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[GreenYes] Recyclers' Analysis of Barrier and Amber-Tinted PET Bottles
    The Plastic Redesign Project, a multi-state coalition of local and state
public recycling officials, has released its technical report evaluating the
economic impact of the first generation of barrier and amber tinted PET
bottles on local recycling programs, "PET Barriers, Tints and Recycling:
Challenges and Potential Impacts on the RPET Stream.  The Executive Summary
can be found at our website,, and copies of the full
report can be purchased from Packaging Strategies, or

    The report concludes that the first generation bottles, if rolled out in
the marketplace to more than one-fourth its full potential, are expected to
substantially increase net costs to recyclers by approximately 2.3 - 5.9
cents per pound. This compares to an average price for mixed PET bales over
the commodity cycle of approximately 8 cents per pound. That penalty
represents both the negative impact of that barrier material in the clear
bottle stream when its saturation is greater than the threshold of concern
(and where test results indicate it will cause the flake to become too
yellow for bottle-to-bottle recycling), and also the impact of additional
sorting and revenue losses from the amber tint.

    The reason why this analysis finds these significant cost concerns,
while earlier statements suggested that there are no impacts on recyclers,
is because those earlier statements appear to have focused on the current
situation in which these bottles have only begun to appear in trace
quantities substantially less than 3%.  Our analysis, on the other hand, is
predicated on the impacts that can be expected when the new bottles are
rolled out into the marketplace, because, now is the only time, before major
commitments have been made, to educate bottle designers about recyclers'

    As to future prospects, the report notes that, separate from recycling
concerns, the first generation bottles are expensive to produce, and, at
least in the beer market outside of sports stadiums (and the riot last
weekend in Cleveland even jeopardizes that non-price sensitive market), that
premium price has significantly impeded their acceptance. There is a
significant probability that a second or later generation bottle will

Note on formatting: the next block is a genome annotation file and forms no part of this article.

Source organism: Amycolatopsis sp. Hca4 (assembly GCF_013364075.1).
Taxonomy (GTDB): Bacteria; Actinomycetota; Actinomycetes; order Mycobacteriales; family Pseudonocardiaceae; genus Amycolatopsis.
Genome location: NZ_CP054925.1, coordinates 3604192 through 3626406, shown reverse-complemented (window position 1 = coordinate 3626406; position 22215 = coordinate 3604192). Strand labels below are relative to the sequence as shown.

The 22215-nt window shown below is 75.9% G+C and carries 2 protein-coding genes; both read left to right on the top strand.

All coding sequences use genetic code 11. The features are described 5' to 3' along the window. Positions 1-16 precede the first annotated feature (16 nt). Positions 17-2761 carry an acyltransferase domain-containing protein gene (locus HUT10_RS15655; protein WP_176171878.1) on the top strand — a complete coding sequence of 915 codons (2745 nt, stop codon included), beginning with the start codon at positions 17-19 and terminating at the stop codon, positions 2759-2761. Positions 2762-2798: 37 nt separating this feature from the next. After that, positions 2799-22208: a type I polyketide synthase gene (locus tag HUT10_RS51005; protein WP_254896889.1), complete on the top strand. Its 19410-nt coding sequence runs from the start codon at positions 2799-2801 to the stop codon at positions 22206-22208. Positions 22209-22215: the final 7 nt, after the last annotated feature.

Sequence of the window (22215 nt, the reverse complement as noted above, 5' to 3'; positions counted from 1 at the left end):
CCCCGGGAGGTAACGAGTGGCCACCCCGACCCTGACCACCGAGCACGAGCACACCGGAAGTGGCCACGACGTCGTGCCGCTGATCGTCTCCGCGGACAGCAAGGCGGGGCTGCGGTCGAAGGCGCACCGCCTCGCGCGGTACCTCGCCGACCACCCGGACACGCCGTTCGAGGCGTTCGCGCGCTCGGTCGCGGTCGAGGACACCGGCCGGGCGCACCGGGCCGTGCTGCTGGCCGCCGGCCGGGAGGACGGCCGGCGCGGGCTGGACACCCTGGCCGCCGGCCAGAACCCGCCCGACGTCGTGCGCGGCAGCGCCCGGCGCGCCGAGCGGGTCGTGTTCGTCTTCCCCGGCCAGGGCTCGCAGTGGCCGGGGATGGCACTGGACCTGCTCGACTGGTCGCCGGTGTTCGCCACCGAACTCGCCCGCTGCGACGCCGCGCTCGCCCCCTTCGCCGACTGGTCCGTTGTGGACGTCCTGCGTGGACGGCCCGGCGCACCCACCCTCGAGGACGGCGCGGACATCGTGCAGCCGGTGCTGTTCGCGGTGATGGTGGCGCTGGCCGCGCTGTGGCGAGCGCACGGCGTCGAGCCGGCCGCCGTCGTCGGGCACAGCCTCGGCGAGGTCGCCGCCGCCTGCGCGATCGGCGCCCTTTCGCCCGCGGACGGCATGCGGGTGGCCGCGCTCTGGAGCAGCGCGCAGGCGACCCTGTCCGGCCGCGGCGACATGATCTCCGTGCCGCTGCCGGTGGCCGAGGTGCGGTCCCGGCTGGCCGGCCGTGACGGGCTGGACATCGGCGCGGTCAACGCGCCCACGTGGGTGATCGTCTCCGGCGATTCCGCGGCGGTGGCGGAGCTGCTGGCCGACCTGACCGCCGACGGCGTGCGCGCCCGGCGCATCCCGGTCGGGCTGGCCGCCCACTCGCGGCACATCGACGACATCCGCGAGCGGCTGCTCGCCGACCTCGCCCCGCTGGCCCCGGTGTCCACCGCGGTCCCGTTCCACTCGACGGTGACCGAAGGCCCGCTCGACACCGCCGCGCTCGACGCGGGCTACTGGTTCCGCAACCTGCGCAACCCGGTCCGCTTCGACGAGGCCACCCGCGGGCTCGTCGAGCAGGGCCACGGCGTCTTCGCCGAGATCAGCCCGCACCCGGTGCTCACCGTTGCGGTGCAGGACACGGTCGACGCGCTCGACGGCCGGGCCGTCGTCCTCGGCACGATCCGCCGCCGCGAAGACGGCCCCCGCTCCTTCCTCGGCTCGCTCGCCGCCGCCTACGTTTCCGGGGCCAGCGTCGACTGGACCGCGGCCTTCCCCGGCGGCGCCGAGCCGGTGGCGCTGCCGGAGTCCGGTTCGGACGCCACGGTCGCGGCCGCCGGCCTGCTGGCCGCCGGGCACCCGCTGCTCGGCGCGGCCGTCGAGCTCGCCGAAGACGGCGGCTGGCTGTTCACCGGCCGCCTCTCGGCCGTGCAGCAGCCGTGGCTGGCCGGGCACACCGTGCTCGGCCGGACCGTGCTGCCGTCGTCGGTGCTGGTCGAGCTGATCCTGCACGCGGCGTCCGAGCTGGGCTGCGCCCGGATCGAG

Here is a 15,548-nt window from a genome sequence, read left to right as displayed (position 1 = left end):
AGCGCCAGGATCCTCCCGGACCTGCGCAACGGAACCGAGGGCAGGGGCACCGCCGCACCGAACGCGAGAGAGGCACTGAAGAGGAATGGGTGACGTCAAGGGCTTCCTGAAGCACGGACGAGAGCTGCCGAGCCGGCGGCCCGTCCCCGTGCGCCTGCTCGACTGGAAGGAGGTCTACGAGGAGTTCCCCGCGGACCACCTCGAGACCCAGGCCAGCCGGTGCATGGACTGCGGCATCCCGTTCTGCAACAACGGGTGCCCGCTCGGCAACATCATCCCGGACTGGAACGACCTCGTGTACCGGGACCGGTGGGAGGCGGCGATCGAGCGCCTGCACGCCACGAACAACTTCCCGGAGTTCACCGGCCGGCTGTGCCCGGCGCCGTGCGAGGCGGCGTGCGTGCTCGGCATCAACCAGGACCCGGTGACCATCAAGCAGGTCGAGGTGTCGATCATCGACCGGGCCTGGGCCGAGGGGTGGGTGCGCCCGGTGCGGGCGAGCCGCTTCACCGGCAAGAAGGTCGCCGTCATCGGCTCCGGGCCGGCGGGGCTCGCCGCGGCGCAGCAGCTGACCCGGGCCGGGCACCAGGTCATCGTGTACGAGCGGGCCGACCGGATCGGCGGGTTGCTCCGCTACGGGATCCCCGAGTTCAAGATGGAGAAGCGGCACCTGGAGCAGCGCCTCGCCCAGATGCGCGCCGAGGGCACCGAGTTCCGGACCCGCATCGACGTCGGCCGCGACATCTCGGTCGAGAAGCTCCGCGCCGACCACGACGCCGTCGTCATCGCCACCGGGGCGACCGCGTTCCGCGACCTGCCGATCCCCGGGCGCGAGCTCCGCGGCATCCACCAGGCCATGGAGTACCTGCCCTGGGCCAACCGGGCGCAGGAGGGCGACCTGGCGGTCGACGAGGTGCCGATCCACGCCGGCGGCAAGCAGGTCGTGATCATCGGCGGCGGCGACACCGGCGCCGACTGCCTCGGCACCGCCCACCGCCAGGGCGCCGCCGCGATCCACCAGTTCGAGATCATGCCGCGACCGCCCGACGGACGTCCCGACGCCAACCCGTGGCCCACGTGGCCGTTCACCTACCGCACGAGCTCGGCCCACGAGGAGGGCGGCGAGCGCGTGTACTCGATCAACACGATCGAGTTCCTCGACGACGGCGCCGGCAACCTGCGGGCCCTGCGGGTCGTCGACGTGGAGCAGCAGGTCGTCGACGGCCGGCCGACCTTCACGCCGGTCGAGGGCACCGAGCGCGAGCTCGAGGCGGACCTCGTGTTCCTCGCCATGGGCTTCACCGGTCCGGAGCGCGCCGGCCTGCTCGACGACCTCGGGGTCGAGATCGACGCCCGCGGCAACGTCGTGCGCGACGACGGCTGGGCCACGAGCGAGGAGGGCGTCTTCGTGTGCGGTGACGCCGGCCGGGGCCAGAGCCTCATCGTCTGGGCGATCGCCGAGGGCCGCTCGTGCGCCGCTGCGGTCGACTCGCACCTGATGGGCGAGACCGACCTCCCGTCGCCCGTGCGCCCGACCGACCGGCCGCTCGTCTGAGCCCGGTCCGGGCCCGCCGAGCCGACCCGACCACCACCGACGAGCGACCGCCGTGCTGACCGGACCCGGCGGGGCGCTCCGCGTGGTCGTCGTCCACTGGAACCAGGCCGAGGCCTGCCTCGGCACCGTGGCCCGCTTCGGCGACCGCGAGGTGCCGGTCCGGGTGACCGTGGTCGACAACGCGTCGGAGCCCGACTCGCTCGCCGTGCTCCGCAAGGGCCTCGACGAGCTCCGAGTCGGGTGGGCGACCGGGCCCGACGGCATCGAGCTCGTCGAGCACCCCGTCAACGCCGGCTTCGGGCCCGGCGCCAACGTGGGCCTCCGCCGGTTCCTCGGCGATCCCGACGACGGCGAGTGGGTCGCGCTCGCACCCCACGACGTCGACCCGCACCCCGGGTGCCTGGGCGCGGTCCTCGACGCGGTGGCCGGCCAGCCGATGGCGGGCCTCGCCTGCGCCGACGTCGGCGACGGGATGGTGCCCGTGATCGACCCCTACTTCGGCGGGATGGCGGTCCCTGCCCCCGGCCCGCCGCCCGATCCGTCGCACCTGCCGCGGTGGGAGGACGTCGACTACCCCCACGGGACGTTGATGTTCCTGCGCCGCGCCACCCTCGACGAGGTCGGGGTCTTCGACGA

eventually dominate the market, and, if recyclers express their concerns
intelligently and constructively, they may encourage package designers to
find new technologies that meet brewers' and others' front end requirements
without adversely impacting those handling the discarded bottles at the back

    One way to express those concerns is with regard to the appropriate SPI
number code to place on the bottle.  Many states have statutes or rules that
specify the criteria that must be met before a number 1 (PET) may be used.
Some, for example, would seem to proscribe any multilayer container from
bearing a no. 1, and others would seem to require actual recyclability with
monolayer PET before a no. 1 can be applied to a barrier bottle.

    The unique attribute of this report is that, for the first time, an
objective and quantifiable protocol has been specified to project the
economic impact of barrier and tinted PET bottles.  It is important to note
in this regard that, since the release of the report, neither the APC,
NAPCOR, APR, nor any of the barrier suppliers has publicly criticized that
methodology, nor the application of the protocols to the first generation
barrier bottle.

    Anyone involved in enforcing these standards, or interested in working
with the appropriate agencies in interpreting them, are encouraged to
contact me, as is anyone else with any questions, concerns or comments.

                                                            Peter Anderson,
Project Director
                                                            PLASTIC REDESIGN

Peter Anderson
4513 Vernon Blvd. Suite 15
Madison, WI 53705
(608) 231-1100
Fax (608) 233-0011

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